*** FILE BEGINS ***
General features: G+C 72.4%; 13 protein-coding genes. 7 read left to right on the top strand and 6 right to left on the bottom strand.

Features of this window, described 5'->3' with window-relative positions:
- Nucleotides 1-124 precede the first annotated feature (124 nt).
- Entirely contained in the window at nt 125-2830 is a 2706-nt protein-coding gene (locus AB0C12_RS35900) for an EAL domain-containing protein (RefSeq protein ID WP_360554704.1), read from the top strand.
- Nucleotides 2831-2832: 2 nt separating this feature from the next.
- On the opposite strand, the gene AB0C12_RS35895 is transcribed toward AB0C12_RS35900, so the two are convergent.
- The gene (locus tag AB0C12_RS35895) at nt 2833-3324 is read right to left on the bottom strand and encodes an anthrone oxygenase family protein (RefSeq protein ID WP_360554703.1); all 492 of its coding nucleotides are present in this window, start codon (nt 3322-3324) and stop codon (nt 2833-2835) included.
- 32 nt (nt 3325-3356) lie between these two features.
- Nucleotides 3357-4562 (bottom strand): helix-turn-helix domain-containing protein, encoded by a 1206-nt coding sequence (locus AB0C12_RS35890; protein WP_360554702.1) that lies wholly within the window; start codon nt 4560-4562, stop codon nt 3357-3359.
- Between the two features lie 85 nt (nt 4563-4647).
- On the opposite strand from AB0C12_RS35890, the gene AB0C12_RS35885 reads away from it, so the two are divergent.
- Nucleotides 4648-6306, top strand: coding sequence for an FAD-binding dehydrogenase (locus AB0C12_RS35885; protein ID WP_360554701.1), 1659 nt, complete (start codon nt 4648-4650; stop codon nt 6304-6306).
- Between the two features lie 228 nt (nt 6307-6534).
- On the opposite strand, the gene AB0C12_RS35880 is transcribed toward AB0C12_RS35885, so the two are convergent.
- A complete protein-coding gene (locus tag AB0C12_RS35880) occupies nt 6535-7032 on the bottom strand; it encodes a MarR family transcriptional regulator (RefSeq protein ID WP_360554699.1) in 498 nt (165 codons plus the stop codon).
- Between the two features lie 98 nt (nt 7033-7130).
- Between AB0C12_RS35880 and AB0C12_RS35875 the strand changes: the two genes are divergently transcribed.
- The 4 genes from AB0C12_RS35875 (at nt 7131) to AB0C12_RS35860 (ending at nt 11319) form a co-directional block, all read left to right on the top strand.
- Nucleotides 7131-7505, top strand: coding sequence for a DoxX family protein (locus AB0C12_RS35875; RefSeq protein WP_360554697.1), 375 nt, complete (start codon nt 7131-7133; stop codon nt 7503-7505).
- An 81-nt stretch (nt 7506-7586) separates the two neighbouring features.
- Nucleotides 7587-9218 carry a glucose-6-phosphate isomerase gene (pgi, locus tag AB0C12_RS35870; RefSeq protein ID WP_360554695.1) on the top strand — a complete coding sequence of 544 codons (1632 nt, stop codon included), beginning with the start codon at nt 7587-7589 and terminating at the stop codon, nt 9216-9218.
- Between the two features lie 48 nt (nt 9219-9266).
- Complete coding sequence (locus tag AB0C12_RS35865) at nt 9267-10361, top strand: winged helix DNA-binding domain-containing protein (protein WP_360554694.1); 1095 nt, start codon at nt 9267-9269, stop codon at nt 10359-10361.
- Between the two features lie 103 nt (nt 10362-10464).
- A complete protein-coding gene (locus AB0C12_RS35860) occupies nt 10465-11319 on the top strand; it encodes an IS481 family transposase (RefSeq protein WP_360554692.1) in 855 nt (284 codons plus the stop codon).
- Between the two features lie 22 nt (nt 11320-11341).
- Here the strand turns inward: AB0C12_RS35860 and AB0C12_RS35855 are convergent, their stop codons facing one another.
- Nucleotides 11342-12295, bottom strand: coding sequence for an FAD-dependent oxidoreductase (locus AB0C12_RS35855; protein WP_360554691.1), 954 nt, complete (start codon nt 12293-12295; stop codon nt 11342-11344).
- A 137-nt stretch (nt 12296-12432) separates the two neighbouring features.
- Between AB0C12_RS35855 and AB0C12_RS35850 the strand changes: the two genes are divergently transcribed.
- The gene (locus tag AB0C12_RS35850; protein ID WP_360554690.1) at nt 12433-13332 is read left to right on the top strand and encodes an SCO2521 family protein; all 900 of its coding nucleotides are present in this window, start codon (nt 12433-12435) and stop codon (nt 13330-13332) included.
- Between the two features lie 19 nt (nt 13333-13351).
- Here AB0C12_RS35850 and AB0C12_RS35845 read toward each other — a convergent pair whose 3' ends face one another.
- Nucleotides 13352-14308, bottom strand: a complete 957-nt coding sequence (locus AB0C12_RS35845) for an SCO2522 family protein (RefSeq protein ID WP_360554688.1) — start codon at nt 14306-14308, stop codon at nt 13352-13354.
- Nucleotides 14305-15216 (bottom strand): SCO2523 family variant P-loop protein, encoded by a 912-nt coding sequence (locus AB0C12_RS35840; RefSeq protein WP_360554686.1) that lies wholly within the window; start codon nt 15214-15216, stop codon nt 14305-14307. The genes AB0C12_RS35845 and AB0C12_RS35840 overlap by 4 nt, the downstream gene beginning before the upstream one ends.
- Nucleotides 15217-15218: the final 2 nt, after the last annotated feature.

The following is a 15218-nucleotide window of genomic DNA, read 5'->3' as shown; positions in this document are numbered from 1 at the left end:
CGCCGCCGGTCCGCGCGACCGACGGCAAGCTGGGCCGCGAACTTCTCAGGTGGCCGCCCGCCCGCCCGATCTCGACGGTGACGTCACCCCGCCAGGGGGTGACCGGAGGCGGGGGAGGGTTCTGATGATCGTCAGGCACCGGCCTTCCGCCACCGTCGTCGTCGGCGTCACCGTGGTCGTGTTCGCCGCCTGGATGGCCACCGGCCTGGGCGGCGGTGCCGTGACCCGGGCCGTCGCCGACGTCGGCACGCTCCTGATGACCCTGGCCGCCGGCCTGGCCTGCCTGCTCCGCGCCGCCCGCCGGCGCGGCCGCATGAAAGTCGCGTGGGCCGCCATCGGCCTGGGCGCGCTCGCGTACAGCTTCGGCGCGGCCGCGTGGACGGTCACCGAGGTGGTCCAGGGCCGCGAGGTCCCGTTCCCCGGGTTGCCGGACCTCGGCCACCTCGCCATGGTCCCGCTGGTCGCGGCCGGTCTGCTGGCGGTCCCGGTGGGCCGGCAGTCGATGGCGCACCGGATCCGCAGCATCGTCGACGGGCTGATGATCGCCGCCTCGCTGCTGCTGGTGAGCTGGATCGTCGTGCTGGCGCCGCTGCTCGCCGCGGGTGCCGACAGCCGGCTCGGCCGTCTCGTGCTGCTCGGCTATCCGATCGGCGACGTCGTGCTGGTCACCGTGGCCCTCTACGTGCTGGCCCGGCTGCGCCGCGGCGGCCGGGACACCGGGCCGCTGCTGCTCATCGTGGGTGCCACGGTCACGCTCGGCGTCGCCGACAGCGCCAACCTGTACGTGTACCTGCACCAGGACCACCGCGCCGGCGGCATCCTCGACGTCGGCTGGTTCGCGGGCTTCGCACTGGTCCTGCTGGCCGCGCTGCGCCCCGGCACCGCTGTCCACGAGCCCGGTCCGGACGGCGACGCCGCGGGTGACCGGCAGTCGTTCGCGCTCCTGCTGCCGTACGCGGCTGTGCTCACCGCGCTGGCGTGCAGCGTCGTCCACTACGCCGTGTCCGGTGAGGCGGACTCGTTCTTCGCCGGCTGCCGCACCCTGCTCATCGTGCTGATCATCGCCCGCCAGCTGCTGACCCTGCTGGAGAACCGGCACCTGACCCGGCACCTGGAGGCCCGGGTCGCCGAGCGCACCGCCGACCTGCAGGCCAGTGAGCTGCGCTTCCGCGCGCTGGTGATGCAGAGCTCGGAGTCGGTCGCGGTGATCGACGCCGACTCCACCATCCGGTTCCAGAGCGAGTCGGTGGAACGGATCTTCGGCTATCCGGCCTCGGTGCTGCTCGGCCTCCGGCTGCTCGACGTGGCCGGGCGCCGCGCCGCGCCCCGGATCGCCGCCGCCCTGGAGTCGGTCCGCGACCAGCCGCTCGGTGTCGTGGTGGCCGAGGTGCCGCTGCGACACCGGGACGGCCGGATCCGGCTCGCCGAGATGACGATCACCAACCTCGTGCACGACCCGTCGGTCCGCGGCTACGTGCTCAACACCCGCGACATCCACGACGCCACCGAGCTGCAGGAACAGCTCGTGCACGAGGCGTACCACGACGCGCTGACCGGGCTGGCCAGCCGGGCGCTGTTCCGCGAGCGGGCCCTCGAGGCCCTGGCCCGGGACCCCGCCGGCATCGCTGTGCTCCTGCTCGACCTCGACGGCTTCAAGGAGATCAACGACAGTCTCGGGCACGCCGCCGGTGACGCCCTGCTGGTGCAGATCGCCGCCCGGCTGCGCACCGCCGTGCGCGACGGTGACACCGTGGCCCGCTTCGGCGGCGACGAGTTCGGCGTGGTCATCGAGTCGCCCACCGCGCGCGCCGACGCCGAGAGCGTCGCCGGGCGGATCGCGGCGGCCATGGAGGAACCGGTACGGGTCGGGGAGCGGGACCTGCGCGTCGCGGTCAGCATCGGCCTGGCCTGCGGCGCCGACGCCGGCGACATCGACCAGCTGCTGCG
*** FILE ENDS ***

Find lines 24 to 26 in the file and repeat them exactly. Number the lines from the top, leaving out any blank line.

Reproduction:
- Between the two features lie 103 nt (nt 10362-10464).
- A complete protein-coding gene (locus AB0C12_RS35860) occupies nt 10465-11319 on the top strand; it encodes an IS481 family transposase (RefSeq protein WP_360554692.1) in 855 nt (284 codons plus the stop codon).
- Between the two features lie 22 nt (nt 11320-11341).